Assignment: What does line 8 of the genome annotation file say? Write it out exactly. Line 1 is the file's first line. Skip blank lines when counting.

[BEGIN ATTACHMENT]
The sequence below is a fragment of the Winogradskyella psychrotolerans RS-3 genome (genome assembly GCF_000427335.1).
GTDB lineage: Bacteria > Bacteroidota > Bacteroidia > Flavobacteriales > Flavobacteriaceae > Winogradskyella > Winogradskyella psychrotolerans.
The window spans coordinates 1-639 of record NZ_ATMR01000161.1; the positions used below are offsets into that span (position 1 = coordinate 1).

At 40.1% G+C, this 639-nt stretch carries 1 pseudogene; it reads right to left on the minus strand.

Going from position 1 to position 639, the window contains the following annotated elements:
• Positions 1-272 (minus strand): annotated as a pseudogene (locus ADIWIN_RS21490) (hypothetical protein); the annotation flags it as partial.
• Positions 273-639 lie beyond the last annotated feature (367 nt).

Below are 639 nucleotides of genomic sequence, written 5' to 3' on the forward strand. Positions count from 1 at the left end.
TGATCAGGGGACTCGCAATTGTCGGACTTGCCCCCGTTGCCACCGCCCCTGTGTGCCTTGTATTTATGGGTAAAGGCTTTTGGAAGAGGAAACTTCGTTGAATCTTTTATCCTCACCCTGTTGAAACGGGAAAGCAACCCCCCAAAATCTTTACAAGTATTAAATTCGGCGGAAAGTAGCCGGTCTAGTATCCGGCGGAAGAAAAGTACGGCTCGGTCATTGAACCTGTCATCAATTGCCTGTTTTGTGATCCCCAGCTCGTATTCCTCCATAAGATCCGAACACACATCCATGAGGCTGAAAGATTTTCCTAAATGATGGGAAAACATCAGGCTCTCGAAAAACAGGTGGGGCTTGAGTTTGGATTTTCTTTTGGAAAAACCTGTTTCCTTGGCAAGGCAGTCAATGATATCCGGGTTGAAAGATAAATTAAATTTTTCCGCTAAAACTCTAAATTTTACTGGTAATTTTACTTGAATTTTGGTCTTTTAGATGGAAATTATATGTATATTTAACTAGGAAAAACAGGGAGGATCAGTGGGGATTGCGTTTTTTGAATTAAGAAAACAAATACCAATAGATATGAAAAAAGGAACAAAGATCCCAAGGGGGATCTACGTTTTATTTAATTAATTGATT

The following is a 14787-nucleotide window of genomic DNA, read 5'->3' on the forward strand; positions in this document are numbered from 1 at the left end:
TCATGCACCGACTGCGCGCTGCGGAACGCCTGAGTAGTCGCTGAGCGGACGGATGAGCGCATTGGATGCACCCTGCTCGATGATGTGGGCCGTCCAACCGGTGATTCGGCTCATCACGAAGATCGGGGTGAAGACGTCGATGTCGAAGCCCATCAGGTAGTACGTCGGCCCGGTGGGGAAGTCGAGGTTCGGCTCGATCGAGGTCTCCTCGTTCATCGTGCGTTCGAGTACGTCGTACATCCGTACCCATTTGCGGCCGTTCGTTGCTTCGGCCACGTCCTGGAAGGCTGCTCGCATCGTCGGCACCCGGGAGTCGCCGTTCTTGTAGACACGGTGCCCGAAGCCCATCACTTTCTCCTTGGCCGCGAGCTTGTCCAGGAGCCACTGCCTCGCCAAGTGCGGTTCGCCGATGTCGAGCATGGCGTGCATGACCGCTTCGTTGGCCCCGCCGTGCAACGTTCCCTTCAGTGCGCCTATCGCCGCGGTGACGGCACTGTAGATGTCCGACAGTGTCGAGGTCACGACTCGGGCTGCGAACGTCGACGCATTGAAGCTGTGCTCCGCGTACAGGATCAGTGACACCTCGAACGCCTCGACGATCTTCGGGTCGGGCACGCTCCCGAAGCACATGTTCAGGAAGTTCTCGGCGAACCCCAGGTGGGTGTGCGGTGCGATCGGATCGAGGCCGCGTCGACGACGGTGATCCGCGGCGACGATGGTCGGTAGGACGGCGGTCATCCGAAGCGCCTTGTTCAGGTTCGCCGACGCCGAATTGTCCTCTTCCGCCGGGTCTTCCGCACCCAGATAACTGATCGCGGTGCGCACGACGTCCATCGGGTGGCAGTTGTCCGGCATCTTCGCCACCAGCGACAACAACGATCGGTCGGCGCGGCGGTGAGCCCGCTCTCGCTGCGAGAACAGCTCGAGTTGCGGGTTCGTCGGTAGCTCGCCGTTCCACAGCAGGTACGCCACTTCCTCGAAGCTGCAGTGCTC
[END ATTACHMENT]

Below are 639 nucleotides of genomic sequence, written 5' to 3' on the forward strand. Positions count from 1 at the left end.